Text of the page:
“Belief? What do I believe in? I believe in sun. In rock. In the dogma of the sun and the doctrine of the rock. I believe in blood, fire, woman, rivers, eagles, storm, drums, flutes, banjos, and broom-tailed horses…”
What is it about the desert that keeps me coming back for more? It’s hot and uncomfortable most of the year, nearly every plant you walk by makes you bleed if you come too close, and water can be very, very hard to come by. In short, it’s harsh.
This environment is rocky and dry and seemingly empty. But that’s just it: the emptiness. Here you have nothing to save you, nothing to protect you from the blazing sun except for a lone juniper impossibly hanging onto the edge of a cliff.
It is vast and huge and seemingly vacant of life. Looking off into the distance you see mostly sky, wide open sky, with nothing but a thin line of scarlet on the edge of the horizon.
In the desert it seems as though everything is working against you, everything wants to tear your skin, shred your clothes, starve you, and burn you.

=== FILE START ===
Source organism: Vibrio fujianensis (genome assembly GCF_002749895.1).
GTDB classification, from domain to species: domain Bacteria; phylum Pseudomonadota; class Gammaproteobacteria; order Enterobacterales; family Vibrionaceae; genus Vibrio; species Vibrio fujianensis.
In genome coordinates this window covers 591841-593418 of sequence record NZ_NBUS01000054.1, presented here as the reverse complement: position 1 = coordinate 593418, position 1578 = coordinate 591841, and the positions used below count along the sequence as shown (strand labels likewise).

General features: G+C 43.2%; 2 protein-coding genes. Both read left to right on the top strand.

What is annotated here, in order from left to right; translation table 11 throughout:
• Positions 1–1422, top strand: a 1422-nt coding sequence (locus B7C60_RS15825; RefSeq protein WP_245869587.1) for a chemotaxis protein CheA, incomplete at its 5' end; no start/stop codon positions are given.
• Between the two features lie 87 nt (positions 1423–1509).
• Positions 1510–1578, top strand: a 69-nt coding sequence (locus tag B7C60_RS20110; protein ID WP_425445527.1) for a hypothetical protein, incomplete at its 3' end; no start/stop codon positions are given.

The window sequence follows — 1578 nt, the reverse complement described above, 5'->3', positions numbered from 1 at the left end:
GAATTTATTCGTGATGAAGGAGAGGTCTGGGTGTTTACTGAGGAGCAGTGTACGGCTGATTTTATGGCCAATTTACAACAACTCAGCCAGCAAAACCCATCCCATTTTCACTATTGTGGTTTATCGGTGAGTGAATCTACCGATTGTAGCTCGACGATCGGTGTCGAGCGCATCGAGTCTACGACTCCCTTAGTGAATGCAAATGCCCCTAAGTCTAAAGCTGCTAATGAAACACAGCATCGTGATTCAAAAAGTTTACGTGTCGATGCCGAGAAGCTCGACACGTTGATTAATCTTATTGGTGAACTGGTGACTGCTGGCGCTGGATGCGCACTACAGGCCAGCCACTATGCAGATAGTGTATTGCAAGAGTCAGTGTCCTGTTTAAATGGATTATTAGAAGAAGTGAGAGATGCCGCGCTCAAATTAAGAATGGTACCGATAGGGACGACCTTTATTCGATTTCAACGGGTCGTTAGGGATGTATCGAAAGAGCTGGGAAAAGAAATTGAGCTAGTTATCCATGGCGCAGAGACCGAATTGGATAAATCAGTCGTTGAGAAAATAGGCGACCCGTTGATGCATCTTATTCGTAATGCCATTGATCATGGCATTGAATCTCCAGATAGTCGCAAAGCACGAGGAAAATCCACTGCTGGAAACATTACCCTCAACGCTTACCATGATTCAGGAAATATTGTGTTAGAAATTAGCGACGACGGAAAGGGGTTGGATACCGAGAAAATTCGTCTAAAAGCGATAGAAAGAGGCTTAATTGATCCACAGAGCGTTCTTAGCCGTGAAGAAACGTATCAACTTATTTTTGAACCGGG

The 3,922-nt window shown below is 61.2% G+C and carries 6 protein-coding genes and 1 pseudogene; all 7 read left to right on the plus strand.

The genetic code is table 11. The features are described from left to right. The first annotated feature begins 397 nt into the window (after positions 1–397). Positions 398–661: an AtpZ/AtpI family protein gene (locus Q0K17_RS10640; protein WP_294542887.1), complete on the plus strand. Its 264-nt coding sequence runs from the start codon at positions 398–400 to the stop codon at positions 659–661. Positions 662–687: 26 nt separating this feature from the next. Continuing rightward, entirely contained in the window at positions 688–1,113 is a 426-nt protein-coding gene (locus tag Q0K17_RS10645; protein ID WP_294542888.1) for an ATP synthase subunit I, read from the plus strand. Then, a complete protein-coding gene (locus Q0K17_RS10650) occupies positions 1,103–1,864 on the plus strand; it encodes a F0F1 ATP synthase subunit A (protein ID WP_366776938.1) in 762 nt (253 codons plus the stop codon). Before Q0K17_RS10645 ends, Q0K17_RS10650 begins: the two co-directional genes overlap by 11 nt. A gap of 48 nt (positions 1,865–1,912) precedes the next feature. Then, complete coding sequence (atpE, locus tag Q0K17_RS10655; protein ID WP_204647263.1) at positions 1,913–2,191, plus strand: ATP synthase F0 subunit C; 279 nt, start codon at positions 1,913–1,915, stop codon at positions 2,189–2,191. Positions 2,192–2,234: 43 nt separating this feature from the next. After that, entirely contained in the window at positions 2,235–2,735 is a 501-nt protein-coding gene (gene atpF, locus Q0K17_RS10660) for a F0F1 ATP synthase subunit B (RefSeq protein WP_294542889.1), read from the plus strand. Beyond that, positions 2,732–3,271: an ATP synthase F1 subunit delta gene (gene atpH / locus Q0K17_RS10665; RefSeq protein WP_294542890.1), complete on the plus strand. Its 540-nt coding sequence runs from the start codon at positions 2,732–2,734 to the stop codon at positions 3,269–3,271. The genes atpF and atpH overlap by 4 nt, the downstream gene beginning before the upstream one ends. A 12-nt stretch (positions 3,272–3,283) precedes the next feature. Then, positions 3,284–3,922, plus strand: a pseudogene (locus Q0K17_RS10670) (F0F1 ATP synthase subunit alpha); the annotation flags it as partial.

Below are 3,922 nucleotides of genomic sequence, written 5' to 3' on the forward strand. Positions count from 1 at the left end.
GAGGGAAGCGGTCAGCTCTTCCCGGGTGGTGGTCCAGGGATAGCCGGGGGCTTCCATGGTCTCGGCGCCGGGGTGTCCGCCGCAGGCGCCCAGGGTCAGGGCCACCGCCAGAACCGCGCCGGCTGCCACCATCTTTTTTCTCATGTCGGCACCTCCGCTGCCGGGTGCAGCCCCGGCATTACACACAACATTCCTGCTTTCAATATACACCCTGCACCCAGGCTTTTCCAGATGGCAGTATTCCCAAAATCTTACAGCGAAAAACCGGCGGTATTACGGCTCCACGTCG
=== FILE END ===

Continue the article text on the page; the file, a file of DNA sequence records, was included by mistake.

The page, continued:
But the emptiness… You cannot hide from yourself in the desert.
You won’t find comfort under a grove of redwoods, the company of which seems to be incredibly soothing. You won’t get lost in the sound of the ocean’s waves crashing onto the shore, spending your time searching for seashells and driftwood and sea glass.
There’s nothing here to distract or dissuade you from looking anywhere but in.
Here I can breathe. I can battle my way up rocks and blast my way down trails that are mere feet from hundred-feet drop offs. I am exposed, ripped open, and I feel alive. Vulnerable, I can push the limit of what I think is comfortable and come out the other side stronger, better, smarter.
I recently was able to spend five days out in my backyard, in a place I had never been. There was a lot of time for thinking and climbing and hiking talus slopes that definitely did not want me and my heavy pack anywhere near them, but I did squeeze in a couple photos.
If you don’t live in the desert, I hope you get the chance to spend some time out there. It’s magic.
Photos (C) 2016 Emily Klarer